Whenever you edit footage together, there will be parts of the clip that you do not want to have in your final video. This is where trimming comes into play. How do you trim a clip in GoPro Studio? In this video, author Richard Harrington demonstrates how to trim clips in GoPro Studio so you can remove the unwanted portions.
- When the camera is strapped to your chest, and you're skiing down the side of a mountain or on a scuba trip. The last thing you'll probably thinking about is perfectly framing every shot and precisely starting and stopping the camera to capture just the critical moments of action. It's a GoPro. You hit the record button and you let it roll. And you focus on doing the other activities. Well this is not unique to GoPro. Longer shots are more prevalent these days with digital video than they ever were back in the days of traditional video tape or certainly film.
But we need to make some editorial decisions to get rid of the bad stuff. That's ultimately what editing is. Let me show you how we do this. With the clip loaded, you can mark out the parts that you want. For example, let's load up this first clip. And as I drag through, I see that it starts by looking up the camera person's nose. That's pretty typical as they want to see if something is on. Now it's a little shaky. But this part looks pretty good. So let's move that back.
We'll pause the footage there. And that looks about a good place to start. Now I'm not going to mark the exact endpoint here. Rather I'm going to go a second or two early. When you trim your clips, include a little bit of extra space. We call this a handle. This extra material can be useful for things like transitions or if you need to refine the timing of the clip. While you want to discard bad stuff, make sure you'll leave a second to three seconds of useful material before and after the most critical parts of the action.
I can now go forward. There we go. And that's a good place to stop. Comes around the edge. Finishes his trick. And I like it there. So I'll click to mark the outpoint. Now, I can add this to the conversion. Now you see by default, it's enumerating this with the card folder structure.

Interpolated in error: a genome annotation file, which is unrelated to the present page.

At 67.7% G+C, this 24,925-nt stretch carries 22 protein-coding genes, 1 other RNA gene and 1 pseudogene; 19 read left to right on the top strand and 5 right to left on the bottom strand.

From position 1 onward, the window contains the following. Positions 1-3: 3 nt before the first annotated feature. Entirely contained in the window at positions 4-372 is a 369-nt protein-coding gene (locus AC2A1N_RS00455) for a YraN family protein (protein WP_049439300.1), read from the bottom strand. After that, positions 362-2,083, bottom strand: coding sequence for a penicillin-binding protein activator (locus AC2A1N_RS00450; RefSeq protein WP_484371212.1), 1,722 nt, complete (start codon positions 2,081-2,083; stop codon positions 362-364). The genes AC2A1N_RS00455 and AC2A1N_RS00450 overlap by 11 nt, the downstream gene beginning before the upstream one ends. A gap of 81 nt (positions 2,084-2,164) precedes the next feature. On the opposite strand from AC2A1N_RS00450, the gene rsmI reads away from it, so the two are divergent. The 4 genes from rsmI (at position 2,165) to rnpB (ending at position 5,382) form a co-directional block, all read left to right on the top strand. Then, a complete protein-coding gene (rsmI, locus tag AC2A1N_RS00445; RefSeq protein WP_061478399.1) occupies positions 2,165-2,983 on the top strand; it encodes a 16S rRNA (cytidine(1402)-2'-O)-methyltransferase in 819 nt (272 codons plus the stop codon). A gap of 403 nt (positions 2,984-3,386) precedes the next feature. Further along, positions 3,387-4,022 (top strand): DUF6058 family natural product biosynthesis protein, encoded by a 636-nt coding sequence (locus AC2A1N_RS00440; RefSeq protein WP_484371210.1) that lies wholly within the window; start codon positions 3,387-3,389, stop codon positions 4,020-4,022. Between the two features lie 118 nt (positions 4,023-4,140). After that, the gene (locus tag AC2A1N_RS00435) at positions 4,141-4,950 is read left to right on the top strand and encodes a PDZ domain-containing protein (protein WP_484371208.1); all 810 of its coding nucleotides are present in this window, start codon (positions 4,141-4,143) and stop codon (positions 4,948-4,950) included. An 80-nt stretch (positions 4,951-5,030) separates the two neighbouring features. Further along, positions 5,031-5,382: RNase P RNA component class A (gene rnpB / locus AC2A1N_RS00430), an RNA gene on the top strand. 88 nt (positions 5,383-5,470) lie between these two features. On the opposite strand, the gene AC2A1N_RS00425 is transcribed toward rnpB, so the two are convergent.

So by putting that in the folder called Card 1, it's actually reading that from the hard drive. So using folder structures is a good idea. If you decide you want to change this, you can do that. Also, I see here Word's going to save. Let's go ahead and change that directory. I'll click the change directory button and go back to my hard drive and select optimize media. Then I'll choose save. Now, that's where this clip and any other's going to go for the project.
I'll add this to the conversion list. Little later, we'll talk about some of the settings. Alright, that one's in good shape. Let's take a look at the next file here. Remember, you can use J, K, and L, to play the clip. And if you tap the L button multiple times, it will actually playback in a fast forward mode. Tapping the I button, will mark an endpoint. Here we have a great slow motion shot but the trick failed.
I'll mark the outpoint again and add that to the conversion list. Let's continue and see if we get another opportunity for the trick. The skater should reset. There he is. So mark the endpoint. He does the trick again. And this time it sticks.
And we'll mark the outpoint and add that to the conversion list. So in this case, you see that a clip was split into two smaller parts. This will make it easier. GoPro Studio automatically enumerates the second clip with the modifier so it has a unique file name. It's very common to take longer clips and split that into smaller parts. Maybe it's an interview and you'll cut up each question into it's own clip. Or maybe it's a longer shot from an event like a scuba diving trip.
And you're going to cut out and pull out the best pieces for future editing. Taking the time to trim away some of the fat, leaves you with just the good stuff. And makes it easier to edit. Alright, now that you understand the basic mechanics of reviewing and marking clips. Let's move on to other options so you can handle, how those clips are converted and what files are actually generated.
- Installing GoPro Studio
- Choosing and formatting an editing drive
- Understanding the GoPro Studio workflow
- Using GoPro Studio as a stand-alone application
- Importing and converting footage
- Creating a new project and importing source video files
- Applying geometric corrections to clips and improving fish eye
- Choosing a destination for conversions
- Working with time-lapse sequences
- The path to editing
- Editing with GoPro Studio
- Exporting a movie and still images
- Exporting your project